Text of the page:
Range Rover, roll over.
At the Geneva Auto Show, Bentley has unveiled a concept of what may be the most lavish production SUV ever built.
The EXP 9 F, especially from its tapered rear, may look like a custom Range Rover Sport with 23-inch chrome rims. But the engine, a 600-horsepower W-12 as seen in the two-door Continental GT Speed, is unlike any Range in a Wellesley strip mall. The center stack is a thin metal enclosure with a glass touchscreen -- there are actual iPads in the back seat with fold-down keyboards -- and the rest of the leather-swathed interior includes room for champagne flutes and a silver picnic set neatly folded in the cargo area.
Bentley will fit an 8-speed automatic transmission from its Mulsanne, but we don't know if the EXP 9 F is riding on a unique chassis or is simply a taller version of the Continental (a coupe that already weighs more than most SUVs). Bentley says it may also offer a hybrid powertrain or the newly introduced 4.0-liter V-8 to customers, who should likely place enough orders for the British automaker to build it next year.
But while the soft leathers and deep pools of polished wood look amazing, how much more luxurious can this Bentley SUV be from the Range Rover, the Rolls-Royce of SUVs that’s been making sumptuous trucks longer than anyone?
Last year, Range Rover introduced a limited-edition Autobiography model with similar specs to the Bentley concept: buttery-smooth semi-aniline leather covering every surface, including the roof and cargo walls; exotic woods; custom drink coolers and swiveling tray; two iPads; and a rear cargo floor made of solid teak. The engine? A supercharged V-8 with “just” 510 horsepower. All for $170,000. The Bentley will no doubt cost the same, if not more, and likely won’t be tuned to tackle the insane off-road challenges the Range Rover can.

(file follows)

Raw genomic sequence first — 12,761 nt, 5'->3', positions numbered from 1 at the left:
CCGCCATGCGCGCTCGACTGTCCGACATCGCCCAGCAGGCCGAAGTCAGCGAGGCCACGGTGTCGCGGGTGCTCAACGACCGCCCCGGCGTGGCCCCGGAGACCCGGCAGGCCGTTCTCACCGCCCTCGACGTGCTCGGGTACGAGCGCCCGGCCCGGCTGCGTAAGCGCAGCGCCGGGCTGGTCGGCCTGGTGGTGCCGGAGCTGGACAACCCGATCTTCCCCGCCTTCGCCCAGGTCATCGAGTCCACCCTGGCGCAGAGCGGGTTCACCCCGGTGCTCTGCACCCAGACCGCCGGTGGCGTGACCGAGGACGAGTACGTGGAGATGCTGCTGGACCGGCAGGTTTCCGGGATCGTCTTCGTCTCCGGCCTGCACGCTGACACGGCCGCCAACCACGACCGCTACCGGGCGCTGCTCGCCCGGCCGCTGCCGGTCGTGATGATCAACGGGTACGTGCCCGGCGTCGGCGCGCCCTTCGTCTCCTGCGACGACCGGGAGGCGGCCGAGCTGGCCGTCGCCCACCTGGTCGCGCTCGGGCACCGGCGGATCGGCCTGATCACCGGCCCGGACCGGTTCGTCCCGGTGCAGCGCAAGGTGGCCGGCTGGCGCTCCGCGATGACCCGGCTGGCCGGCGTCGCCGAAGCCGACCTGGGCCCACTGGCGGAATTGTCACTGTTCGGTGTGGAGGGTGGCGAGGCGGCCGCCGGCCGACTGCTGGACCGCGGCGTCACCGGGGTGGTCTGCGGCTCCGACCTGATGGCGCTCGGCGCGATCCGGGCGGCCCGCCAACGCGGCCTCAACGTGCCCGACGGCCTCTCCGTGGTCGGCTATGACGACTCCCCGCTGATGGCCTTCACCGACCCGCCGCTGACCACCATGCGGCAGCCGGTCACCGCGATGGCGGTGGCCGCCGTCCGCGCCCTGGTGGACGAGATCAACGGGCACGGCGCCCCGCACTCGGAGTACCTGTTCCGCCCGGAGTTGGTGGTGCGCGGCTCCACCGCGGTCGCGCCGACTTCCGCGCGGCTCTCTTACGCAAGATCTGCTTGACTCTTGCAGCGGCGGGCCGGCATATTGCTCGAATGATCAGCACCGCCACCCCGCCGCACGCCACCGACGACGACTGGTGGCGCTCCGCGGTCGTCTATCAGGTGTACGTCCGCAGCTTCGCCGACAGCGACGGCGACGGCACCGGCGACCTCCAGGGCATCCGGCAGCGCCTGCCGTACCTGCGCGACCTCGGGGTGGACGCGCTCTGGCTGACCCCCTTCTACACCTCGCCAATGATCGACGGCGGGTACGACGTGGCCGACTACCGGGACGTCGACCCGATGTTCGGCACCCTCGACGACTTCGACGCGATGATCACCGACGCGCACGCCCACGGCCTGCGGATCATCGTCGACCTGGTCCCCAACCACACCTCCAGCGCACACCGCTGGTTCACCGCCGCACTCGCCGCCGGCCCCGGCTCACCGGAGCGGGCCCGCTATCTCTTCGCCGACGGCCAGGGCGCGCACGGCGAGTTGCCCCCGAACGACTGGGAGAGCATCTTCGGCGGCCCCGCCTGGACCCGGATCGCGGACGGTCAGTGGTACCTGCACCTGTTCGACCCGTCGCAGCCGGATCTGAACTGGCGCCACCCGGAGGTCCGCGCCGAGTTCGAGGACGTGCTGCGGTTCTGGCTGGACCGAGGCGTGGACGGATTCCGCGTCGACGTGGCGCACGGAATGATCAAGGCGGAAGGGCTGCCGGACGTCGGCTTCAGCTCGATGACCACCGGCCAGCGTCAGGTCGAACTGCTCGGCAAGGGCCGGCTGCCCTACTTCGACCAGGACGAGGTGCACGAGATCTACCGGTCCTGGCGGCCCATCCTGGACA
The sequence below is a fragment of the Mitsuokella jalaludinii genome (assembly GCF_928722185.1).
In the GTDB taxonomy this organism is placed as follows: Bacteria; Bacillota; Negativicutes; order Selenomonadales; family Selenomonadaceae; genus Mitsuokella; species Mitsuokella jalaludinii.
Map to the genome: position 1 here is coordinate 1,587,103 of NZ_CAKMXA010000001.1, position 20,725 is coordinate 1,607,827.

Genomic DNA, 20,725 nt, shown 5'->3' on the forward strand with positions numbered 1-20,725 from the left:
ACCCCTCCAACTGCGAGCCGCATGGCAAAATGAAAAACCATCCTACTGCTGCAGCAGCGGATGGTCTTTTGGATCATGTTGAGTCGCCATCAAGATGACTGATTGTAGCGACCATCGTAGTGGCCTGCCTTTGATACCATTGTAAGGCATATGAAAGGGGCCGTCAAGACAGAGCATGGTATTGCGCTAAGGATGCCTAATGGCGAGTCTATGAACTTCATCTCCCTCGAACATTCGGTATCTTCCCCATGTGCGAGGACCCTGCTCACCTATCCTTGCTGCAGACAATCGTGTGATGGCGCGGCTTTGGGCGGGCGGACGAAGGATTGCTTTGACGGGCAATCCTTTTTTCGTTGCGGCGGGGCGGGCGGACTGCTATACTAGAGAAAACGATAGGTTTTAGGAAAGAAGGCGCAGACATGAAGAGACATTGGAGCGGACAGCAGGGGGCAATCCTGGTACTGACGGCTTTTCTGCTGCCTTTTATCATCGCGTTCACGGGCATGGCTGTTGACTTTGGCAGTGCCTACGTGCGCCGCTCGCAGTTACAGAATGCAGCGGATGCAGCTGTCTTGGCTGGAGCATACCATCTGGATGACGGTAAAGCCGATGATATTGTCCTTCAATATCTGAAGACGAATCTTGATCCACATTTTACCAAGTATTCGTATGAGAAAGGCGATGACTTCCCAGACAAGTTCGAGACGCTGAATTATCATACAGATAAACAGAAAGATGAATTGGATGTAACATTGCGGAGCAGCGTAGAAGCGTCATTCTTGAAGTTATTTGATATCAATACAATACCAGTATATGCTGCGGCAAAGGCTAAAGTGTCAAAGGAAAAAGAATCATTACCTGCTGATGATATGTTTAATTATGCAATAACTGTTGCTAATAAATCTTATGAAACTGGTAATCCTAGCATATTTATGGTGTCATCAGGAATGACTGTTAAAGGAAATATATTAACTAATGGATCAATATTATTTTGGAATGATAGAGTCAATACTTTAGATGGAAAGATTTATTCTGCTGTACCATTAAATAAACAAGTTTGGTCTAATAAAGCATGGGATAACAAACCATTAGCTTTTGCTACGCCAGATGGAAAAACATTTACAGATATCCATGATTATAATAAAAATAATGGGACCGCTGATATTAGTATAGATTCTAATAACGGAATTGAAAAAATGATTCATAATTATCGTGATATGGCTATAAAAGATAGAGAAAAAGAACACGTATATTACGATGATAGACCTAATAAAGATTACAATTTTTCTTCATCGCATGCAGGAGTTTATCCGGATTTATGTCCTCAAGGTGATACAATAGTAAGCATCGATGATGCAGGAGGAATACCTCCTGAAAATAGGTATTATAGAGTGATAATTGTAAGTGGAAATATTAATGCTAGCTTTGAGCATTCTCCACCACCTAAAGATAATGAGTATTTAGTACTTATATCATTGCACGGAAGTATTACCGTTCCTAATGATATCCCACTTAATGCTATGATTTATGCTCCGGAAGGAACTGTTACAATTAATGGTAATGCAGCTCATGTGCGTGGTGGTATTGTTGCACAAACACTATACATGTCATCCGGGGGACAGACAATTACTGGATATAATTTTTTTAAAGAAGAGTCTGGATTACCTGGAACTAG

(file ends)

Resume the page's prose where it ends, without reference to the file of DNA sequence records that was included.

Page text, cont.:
But competition does improve the breed, and the bloodline of thirsty, exuberant, enormous trucks doesn’t look to die, even in the face of $5 gasoline.
In one Smart-sized swoop, Rinspeed has solved all of our problems with electric cars, cold pizza, and carpenters.
The Swiss concept automaker has released the first photos of its Dock+Go, a detachable, self-powered storage box that sticks on the back of an electric Smart ForTwo. In one instance, the Dock+Go is a second powertrain that extends the Smart's driving range with a rolling battery, hydrogen fuel cell, or better still, a gasoline engine. Instead of a stubby trailer, Rinspeed describes the Dock+Go as an add-on “pack” since it plugs directly into the car’s rear axle to drive the wheels.FULL ENTRY
Every year, Swiss tuner Rinspeed dreams up another wild car for the Geneva Auto Show, from tuned Porsches to a submersible Lotus to last year's iPhone-controlled EV.
This year's car is tame, even — gasp! — production-capable when it goes on display in March. At 8.2 feet long, the two-seat electric UC? (Urban Commuter, you see) is Smart-sized, yet takes design cues from the larger Fiat 500. The car's 75-mile range and 68-mph top speed don't break any EV barriers, a helpful way to trim costs for Rinspeed's grand plan: an electric car-sharing service integrated with an elaborate electric train network.
Should you wish to travel more than 75 miles, simply drive to a designated station and pull up to a reserved spot on-board, where the QC? can be charged as you're whisked away to your next leg. With Europe's high taxes and sophisticated mass-transit systems, it actually sounds practical.
So far, other companies have taken small steps. In October, an California fleet company said it would rent electric cars at Danish train stations by 2010. Last month, Daimler began producing its electric Smart ForTwo in France, and also started a pilot car-sharing service in Austin, Texas, of gasoline ForTwos. In June, Ontario battery manufacturer Electrovaya